In January a bluefin tuna (maguro) sold for 74.2m yen (£517,000) at the auction in Tsukiji market in Tokyo.
It was bought by the president of the Sushi Zanmai restaurant chain and he planned to sell the pieces for 25 times their normal price of 400 yen.
Apparently conservationists said the publicity surrounding the auction risked overshadowing the problem of overfishing. About 70% of Pacific bluefin are less than a year old when caught and 95% are caught before they reach three years old – a practice that damages the species’ ability to reproduce and the number of fish is estimated to have plummeted by 97% from its historic high. Thus tuna is an example of a common-access resource, which, when overfished, causes large negative externalities of production. It is very rivalrous.
Conservationists want a two-year moratorium on fishing to rescue the Pacific bluefin population. In December, 25 tuna-fishing nations plus the European Union agreed on the need for an urgent bluefin tuna recovery plan. However Japan, saying that catch reductions will place too big a burden on fishermen, has tended to resist drastic cuts in catch quotas. The difficulties of agreeing upon quotas demonstrates the non-excludability of tuna fishing.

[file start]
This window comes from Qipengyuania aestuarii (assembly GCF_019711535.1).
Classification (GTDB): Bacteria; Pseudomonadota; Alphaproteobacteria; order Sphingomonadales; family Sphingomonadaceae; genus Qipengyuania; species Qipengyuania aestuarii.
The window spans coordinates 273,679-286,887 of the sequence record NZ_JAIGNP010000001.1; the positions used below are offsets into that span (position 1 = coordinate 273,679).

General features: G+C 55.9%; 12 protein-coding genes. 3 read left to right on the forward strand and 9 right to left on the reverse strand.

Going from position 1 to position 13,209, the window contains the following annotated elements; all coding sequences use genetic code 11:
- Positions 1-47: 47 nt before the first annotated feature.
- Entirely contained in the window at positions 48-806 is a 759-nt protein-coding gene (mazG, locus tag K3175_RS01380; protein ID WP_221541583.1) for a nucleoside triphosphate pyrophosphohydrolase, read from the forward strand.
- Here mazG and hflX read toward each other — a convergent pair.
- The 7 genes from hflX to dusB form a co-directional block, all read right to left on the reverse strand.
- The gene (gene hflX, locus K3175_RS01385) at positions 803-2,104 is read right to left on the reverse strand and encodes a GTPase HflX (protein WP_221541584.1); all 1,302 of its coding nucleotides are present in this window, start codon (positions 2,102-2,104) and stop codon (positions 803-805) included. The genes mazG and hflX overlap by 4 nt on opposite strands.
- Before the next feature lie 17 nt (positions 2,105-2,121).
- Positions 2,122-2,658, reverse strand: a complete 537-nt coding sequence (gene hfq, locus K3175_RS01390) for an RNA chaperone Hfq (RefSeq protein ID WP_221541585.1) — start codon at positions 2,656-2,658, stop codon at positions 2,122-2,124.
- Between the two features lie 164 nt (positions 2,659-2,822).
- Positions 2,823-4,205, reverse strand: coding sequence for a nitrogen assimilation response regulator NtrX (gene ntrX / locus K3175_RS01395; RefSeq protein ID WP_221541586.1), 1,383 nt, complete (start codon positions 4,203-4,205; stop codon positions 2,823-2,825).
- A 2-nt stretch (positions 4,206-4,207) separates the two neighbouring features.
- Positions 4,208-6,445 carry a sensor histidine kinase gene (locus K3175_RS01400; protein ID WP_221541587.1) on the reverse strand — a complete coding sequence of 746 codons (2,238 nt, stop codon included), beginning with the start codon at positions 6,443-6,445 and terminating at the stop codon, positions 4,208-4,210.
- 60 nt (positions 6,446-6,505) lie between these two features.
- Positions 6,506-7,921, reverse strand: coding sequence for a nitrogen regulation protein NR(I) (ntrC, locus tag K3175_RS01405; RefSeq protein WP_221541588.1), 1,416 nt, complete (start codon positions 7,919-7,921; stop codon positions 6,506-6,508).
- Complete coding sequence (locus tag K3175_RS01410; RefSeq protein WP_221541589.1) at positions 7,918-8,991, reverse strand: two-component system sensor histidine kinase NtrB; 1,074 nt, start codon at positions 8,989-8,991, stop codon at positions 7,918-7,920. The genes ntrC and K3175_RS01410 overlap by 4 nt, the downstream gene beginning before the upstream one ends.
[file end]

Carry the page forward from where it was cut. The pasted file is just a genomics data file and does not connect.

Some conservationists may be appalled at the price paid for the tuna, but I would argue that (i) the publicity helps to bring the problem to public awareness, and (ii) such high prices means that it is more likely that the optimum price for consumption of tuna will be reached. The person who is willing to pay Yen 10000 for a piece of sushi or sashimi is paying a price that more accurately reflects the marginal social cost of fishing tuna. And presumably, if he/she willing to pay that much for a piece, it is giving Yen 10000 of marginal social benefit to him/her.